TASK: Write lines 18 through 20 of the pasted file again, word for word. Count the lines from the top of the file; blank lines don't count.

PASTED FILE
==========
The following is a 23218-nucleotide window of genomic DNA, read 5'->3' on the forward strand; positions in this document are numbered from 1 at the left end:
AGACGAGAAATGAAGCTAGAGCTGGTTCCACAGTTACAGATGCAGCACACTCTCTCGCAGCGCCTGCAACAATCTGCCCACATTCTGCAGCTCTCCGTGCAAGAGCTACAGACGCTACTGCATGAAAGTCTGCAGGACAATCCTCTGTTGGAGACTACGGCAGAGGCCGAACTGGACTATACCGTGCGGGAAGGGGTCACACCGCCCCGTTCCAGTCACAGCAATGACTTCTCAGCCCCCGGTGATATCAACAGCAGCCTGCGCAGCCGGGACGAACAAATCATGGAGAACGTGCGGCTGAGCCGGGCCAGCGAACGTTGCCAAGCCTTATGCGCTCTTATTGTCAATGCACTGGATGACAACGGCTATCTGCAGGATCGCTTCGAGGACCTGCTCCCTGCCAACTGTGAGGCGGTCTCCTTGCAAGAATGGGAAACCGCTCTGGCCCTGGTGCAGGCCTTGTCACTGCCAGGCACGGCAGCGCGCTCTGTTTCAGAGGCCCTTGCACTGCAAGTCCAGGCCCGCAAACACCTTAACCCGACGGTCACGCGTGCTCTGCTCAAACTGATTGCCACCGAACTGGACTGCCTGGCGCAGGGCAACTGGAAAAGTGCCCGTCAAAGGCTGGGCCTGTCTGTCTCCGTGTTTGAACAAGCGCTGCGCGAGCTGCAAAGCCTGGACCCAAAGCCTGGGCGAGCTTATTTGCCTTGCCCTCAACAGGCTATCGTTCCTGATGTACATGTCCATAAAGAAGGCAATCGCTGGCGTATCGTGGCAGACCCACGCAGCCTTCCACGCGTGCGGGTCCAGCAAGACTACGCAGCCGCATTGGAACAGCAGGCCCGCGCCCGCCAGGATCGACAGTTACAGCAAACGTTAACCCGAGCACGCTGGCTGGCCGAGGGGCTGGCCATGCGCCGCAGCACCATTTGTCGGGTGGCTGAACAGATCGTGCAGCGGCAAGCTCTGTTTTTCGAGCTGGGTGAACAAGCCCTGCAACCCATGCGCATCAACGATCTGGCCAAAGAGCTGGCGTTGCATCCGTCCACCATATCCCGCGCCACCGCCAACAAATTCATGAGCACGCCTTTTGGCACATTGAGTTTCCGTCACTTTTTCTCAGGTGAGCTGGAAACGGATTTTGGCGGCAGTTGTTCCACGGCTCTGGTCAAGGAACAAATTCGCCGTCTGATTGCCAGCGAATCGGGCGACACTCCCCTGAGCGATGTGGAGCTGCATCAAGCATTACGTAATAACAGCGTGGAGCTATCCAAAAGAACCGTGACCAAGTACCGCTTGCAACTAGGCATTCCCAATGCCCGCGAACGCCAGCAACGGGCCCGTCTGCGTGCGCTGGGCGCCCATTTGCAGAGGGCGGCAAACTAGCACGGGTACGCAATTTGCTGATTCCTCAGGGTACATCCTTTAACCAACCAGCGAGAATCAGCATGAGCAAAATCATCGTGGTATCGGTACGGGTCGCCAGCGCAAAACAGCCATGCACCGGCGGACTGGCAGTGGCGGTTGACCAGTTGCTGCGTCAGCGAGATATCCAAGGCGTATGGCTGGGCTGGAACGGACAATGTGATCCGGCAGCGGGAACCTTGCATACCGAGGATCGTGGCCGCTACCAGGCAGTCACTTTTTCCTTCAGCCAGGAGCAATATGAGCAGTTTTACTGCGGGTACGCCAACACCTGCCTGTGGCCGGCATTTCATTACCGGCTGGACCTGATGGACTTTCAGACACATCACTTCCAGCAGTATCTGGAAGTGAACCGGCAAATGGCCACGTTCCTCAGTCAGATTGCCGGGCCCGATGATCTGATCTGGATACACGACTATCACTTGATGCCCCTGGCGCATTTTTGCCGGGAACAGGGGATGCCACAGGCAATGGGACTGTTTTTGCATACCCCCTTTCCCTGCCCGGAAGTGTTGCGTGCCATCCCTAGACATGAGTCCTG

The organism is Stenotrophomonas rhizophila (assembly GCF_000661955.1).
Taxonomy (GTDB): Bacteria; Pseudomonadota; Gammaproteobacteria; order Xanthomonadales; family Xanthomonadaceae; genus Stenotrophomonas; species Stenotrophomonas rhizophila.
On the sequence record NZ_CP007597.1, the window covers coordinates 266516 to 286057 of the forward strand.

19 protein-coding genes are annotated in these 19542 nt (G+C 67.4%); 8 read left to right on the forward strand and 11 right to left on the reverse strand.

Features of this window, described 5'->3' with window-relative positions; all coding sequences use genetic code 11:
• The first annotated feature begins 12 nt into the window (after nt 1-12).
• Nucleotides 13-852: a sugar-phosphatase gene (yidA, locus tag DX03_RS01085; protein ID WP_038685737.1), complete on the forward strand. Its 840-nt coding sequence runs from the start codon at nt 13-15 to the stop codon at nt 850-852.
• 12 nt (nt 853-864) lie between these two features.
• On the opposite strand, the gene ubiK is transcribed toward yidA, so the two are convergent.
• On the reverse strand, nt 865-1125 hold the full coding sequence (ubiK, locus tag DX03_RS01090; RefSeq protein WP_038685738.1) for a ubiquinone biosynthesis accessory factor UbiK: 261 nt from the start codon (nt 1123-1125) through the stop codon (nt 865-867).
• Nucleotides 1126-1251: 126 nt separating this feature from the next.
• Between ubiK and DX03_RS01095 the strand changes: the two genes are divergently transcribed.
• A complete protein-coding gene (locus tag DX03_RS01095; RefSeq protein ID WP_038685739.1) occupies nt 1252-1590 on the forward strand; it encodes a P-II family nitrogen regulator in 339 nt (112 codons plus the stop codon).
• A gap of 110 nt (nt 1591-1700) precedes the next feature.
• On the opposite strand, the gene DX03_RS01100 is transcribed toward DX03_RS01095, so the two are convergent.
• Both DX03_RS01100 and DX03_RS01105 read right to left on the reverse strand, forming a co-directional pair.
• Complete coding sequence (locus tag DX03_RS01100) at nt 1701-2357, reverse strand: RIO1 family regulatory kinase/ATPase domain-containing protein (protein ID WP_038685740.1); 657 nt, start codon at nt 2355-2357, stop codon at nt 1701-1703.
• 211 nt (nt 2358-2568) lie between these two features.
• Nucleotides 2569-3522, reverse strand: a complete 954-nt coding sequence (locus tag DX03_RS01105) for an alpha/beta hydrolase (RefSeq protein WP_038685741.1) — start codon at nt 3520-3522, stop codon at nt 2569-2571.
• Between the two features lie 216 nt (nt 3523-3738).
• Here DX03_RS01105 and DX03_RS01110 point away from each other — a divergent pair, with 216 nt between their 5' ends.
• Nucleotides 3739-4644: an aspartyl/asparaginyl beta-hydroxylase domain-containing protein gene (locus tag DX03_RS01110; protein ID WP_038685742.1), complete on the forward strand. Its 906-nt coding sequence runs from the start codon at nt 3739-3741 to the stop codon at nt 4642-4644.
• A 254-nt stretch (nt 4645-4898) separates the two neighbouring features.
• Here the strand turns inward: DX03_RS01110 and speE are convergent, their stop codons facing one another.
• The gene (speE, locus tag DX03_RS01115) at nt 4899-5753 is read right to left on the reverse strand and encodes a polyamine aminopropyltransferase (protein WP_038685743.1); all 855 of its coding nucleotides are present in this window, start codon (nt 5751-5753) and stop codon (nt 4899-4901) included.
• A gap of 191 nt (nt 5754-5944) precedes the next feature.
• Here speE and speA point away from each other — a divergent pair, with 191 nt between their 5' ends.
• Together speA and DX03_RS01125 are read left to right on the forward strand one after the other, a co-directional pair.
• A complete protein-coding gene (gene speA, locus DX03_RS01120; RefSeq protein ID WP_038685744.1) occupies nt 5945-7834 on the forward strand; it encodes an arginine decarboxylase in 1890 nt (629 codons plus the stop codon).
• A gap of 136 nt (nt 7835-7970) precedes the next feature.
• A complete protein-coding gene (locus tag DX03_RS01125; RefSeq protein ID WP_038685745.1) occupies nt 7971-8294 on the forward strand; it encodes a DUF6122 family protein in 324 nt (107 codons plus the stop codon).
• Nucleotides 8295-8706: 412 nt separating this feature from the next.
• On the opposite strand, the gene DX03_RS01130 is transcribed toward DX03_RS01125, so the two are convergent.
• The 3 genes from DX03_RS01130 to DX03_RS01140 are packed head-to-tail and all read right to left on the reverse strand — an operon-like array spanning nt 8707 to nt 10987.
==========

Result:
• Both DX03_RS01100 and DX03_RS01105 read right to left on the reverse strand, forming a co-directional pair.
• Complete coding sequence (locus tag DX03_RS01100) at nt 1701-2357, reverse strand: RIO1 family regulatory kinase/ATPase domain-containing protein (protein ID WP_038685740.1); 657 nt, start codon at nt 2355-2357, stop codon at nt 1701-1703.
• 211 nt (nt 2358-2568) lie between these two features.